Mr. Hu Jintao had to live under Jiang’s cloud. Mr. Xi has been trying to cut off Jiang and all previous leaders, but there are simply too many. There are people from Mr. Hu’s generation, from Jiang’s generation, and even some rare survivors of Deng’s times. They have privileges, political access, a network of friends and allies, and shield one another.

To isolate them totally would deprive Mr. Xi of part of his own legitimacy, derived from being born into this elite. But to keep them around undermines Xi’s power. Jiang and Hu’s solution was to have former leaders consult for major and minor decisions. But the process was cumbersome, opaque, and led to the massive corruption that was halting the Chinese economy and that Mr. Xi tried to address.

Xi’s solution has been to have them live in a bubble, with money but no power, away from the limelight. But there are thousands of them, many relatively healthy and energetic, and in a society where personal bonds are vital, they still command loyalty from their former underlings. Sure, Mr. Xi is trying to cut these bonds, stressing the need to rule the country according to the unsentimental “laws” 法. Still, the switch is not easy in a place where personal connections have always been the backbone of survival in the face of a ruthless state. Neither is it now possible to physically eliminate or incarcerate all past leaders.

The traditional system put all imperial consorts and riotous princes under house arrest; the Turkish sultan would kill all his brothers upon his ascendancy to the throne. The method was cruel but rational. The supreme leader had to make sure nobody with clout would conspire behind his back.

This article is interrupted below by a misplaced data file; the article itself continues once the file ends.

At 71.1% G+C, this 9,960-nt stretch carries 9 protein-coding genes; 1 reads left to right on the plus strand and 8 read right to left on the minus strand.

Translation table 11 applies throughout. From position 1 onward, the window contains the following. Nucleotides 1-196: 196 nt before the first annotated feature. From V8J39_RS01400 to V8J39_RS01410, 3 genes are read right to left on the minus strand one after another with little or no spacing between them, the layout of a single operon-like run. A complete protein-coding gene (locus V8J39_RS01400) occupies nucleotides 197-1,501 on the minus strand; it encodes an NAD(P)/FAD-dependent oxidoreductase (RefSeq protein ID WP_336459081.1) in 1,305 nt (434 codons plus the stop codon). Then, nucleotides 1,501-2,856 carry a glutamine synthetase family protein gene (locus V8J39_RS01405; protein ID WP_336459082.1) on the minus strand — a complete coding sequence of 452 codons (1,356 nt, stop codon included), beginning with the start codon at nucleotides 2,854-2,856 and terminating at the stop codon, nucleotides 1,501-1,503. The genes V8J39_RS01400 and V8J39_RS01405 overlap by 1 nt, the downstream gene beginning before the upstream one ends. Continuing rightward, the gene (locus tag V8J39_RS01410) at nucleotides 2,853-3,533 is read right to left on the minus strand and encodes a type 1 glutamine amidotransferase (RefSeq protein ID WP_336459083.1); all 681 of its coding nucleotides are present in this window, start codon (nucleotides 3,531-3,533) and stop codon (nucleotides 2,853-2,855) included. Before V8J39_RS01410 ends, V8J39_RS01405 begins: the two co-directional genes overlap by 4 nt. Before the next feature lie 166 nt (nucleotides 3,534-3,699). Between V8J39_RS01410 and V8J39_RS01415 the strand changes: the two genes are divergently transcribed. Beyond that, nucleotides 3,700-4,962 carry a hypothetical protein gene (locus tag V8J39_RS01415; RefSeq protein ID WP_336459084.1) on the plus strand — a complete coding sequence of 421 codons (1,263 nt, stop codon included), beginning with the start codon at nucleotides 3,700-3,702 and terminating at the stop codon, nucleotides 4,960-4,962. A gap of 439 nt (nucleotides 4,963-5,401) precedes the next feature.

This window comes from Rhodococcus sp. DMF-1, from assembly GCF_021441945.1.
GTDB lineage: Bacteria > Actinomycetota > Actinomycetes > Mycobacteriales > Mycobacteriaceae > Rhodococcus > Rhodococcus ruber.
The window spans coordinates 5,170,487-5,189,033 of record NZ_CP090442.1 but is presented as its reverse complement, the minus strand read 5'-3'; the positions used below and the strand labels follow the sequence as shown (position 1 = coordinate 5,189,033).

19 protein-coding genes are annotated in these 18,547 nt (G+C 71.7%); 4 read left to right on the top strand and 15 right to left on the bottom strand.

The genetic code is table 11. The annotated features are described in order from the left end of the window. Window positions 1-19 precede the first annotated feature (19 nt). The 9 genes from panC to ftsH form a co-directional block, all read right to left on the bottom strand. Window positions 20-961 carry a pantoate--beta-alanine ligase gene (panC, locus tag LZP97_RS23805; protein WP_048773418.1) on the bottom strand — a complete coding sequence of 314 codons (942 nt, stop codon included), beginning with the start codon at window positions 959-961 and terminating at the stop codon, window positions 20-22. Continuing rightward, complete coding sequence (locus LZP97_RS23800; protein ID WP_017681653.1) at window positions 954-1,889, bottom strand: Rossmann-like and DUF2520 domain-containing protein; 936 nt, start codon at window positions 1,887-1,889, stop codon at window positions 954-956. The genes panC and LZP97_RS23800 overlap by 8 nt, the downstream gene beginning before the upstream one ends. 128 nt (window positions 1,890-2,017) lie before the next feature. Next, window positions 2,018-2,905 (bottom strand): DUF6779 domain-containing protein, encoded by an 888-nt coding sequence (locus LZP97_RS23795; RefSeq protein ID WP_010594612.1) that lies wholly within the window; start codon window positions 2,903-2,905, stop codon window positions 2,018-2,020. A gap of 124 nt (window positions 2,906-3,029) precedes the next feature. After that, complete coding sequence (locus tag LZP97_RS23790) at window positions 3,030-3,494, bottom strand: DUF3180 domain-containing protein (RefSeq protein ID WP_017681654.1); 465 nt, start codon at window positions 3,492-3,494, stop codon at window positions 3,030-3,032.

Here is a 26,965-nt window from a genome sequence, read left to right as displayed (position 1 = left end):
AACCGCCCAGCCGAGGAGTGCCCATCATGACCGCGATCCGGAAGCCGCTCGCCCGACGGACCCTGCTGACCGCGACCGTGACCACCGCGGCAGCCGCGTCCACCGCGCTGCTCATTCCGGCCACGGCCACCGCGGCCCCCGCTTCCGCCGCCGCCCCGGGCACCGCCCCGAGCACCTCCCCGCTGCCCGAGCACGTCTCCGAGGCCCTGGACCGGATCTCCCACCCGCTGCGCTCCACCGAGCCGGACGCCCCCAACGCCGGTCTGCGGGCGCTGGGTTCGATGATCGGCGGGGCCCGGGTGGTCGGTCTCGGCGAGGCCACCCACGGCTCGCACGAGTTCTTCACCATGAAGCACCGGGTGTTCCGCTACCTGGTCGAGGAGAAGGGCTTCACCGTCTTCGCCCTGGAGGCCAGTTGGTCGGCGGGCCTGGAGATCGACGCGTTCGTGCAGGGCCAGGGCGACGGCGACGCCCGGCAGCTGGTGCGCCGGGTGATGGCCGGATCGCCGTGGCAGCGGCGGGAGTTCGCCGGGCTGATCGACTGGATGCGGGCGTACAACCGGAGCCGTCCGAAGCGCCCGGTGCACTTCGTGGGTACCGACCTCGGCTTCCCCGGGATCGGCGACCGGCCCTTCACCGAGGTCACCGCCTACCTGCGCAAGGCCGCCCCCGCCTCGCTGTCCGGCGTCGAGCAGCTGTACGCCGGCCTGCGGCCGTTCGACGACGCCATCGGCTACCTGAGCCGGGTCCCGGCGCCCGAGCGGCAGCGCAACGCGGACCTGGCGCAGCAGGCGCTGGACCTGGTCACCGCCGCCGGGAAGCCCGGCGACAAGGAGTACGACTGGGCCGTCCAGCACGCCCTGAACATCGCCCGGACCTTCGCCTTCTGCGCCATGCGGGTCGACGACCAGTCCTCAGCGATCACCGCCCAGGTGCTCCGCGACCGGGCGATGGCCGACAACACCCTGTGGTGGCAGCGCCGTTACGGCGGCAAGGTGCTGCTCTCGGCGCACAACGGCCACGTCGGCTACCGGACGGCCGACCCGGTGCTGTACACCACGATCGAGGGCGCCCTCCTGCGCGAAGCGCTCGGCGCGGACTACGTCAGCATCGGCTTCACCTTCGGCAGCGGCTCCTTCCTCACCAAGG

Democratic systems do not remove this institutional risk but minimize it by making the political process transparent. You can openly argue against the present top leader, but you can’t secretly conspire against him; besides, leaders are practically ordinary citizens after retirement.

In that case, Mr. Xi should have an objective interest in making the system more transparent and democratic. His enemies could not hide, and the power struggle would be in the open.

Here there is another turn to China’s complex conundrum. If Mr. Xi were to try to solve his power issues by democratizing the political system, many in the Party would call him a “traitor.” The party structure is actually the big problem here. In many domestic and international issues, the interests of the Party trump those of the country.

For instance, would China benefit from a freely convertible currency and a freer market? Long-term, yes, but this would endanger the Party’s hold on power, as a possible financial crisis would shake the Party’s rigid grip. If the country were a democracy, the government would step down in case of financial turmoil, likely because of capital flight with a convertible currency. Another one would be chosen through an election.

Similarly, the interests of Party elders—keeping the bloated and ineffective privileged caste with its fingers in the cake of power—are against Mr. Xi who would like a more effective and responsive rule. In theory, comprehensive reform of the party structure would be necessary to have a clear “rule of law.” But some retired veterans are not actually interested in the state’s long-term interests but in recovering their half-lost dominance. If Mr. Xi doesn’t solve the issue, the many contradictions could make the system stall or explode in time.

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2 Commenti

  1. Huynen 7 ottobre 2021
  2. pogohere 7 ottobre 2021